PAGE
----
The Stomping Land was removed from Steam in September after developer Alex Fundora went silent and didn’t update the game for several months.
The once-super-popular dinosaur survival game is now available again on Early Access for $25 on PC.
While Fundora seems to have returned to active, public development, there are still some things you should know before jumping in.
1. Fundora made almost no attempt to communicate when it was most important
When the game was presumably switching to Unreal Engine 4, Fundora went almost completely silent. He never responded to any of our emails, he never posted in the game’s forums, he never wrote anything on the game’s Kickstarter page, and he never updated the game’s Twitter account. He did email Kotaku, but that was still three months after going silent. The most we got out of him was from a second-hand source: an artist’s DeviantArt comment thread.
When you raise $114,000 on Kickstarter and release your game on Steam Early Access promising frequent updates, people expect you to communicate. And there’s a chance he could drop out again.
2. And we’re still a year out from the game being finished
If you’re worried about Fundora going silent again, it’s important to remember that the game isn’t going to be close to finished until the end of 2015, according to the Steam page.
As with any Early Access game, you have the option of waiting until it’s further into development. This might be one of the game’s worth really considering that, because, not only does it have a way to go, there’s also a chance it might go stagnant again.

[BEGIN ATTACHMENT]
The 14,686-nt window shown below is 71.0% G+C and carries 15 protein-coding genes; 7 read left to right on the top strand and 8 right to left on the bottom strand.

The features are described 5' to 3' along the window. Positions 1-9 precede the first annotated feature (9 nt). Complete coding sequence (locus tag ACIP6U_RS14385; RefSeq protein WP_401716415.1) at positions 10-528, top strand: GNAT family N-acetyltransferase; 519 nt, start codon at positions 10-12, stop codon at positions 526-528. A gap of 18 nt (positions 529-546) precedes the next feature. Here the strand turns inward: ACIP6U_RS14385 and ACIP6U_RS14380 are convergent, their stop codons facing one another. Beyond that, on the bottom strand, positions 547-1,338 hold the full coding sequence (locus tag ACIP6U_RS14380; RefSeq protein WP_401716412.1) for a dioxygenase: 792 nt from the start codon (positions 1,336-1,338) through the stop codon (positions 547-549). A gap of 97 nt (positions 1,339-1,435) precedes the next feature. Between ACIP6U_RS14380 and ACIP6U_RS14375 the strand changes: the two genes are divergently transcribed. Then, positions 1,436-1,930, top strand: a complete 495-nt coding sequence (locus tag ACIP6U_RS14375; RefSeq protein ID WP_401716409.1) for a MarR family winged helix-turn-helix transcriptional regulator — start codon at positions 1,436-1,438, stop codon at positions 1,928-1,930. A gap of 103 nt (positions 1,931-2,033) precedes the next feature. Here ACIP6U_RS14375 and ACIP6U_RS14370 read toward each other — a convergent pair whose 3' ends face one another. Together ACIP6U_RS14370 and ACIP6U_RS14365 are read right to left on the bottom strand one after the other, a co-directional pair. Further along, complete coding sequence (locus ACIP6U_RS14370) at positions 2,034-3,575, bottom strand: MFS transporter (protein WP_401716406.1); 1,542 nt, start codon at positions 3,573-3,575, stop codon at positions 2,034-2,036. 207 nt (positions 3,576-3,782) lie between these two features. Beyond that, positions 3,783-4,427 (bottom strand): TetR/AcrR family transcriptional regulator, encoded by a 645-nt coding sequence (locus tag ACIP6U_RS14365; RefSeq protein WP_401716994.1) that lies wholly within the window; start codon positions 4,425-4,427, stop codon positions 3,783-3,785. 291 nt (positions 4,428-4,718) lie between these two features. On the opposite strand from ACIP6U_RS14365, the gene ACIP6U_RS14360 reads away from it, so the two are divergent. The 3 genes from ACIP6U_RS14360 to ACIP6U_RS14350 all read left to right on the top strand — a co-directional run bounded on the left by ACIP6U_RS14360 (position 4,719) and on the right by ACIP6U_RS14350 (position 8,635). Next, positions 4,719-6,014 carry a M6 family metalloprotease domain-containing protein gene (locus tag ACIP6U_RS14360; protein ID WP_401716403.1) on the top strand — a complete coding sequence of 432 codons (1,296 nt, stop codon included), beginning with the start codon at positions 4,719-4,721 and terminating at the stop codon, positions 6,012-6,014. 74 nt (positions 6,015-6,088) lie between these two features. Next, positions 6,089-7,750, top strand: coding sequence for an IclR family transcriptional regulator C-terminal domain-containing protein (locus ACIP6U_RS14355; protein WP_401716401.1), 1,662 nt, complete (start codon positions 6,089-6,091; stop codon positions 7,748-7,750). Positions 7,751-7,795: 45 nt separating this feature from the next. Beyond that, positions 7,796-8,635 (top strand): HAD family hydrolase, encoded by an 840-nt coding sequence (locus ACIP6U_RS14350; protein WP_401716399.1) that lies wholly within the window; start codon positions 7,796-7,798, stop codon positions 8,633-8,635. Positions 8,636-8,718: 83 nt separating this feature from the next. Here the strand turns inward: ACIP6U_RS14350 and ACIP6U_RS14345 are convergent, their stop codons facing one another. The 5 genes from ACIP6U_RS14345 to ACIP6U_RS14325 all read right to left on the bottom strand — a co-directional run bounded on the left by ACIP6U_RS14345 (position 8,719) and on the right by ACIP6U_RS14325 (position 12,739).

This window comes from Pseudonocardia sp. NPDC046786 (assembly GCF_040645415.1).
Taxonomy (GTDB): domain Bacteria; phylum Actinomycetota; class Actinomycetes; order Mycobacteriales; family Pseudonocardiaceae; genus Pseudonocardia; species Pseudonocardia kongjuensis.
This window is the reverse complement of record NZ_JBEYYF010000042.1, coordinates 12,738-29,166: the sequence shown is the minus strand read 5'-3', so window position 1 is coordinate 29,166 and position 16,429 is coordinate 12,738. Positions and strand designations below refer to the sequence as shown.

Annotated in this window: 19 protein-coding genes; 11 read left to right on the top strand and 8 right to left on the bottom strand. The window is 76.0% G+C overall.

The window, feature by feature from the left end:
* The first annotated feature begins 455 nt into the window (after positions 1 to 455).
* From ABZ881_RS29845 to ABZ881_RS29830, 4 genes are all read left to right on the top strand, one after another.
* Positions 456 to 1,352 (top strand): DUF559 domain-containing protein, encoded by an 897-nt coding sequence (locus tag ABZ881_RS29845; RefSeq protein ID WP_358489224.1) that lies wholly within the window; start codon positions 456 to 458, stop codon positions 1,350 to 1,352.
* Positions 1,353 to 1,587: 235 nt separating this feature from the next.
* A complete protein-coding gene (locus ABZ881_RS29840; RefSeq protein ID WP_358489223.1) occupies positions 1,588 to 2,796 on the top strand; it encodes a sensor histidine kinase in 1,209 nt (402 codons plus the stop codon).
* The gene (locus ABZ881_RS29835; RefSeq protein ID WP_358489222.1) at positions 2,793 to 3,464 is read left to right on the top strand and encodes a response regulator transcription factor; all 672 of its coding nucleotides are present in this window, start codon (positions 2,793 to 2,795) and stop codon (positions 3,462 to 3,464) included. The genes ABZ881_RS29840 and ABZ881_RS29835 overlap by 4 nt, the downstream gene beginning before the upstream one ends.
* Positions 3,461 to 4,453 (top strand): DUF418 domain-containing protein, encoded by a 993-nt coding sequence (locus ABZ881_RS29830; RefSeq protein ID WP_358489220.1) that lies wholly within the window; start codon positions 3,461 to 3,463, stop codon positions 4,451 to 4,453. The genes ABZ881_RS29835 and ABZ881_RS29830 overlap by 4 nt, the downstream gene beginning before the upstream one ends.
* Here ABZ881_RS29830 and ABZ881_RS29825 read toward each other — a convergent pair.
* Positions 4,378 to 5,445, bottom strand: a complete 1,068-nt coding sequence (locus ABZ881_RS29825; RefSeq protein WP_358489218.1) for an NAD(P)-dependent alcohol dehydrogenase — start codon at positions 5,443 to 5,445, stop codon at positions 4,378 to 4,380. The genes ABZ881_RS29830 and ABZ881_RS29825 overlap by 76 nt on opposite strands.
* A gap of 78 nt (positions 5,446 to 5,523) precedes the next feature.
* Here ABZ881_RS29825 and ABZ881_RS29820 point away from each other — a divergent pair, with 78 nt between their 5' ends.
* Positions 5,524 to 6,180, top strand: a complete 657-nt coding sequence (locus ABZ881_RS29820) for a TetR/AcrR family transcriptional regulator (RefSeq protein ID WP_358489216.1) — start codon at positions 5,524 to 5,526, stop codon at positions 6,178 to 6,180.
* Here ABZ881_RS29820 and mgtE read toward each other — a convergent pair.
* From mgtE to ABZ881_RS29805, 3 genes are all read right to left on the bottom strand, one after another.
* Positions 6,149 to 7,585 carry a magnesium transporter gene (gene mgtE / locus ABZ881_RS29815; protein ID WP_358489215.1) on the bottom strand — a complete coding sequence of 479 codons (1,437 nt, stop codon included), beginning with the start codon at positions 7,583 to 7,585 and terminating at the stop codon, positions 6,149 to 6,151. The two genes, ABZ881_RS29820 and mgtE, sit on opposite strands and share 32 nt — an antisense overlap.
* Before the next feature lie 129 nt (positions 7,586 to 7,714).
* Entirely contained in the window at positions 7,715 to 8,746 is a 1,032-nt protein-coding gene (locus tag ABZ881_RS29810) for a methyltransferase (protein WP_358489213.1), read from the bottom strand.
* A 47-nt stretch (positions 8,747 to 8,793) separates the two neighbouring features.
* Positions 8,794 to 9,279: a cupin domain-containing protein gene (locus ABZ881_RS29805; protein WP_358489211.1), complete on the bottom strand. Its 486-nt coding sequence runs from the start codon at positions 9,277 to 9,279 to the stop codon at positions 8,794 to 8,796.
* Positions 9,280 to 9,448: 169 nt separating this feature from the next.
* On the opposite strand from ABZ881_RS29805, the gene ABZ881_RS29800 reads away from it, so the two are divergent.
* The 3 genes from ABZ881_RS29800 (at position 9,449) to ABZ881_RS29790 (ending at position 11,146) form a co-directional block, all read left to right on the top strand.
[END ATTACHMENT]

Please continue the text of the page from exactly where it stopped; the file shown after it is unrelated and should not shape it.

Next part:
The game is dependent on an online community to take part in its multiplayer survival action, like DayZ, and it’s since dropped out of being one of the top 100 most-played games on Steam. It might be a good idea to give it some time to get more players back.
3. The recent updates have been consistent
On the plus side of The Stomping Land’s return is Fundora’s consistent updates since his return late last month.
The game has been getting updates almost every week with additions like new dinosaurs, crafting items, balance fixes, and user interface changes. Fundora even has a roadmap for the rest of the year, which includes tribes, development on the game’s “longterm gameplay”, and cosmetic changes.
This is how Early Access development should be, but lets hope Fundora will keep at it.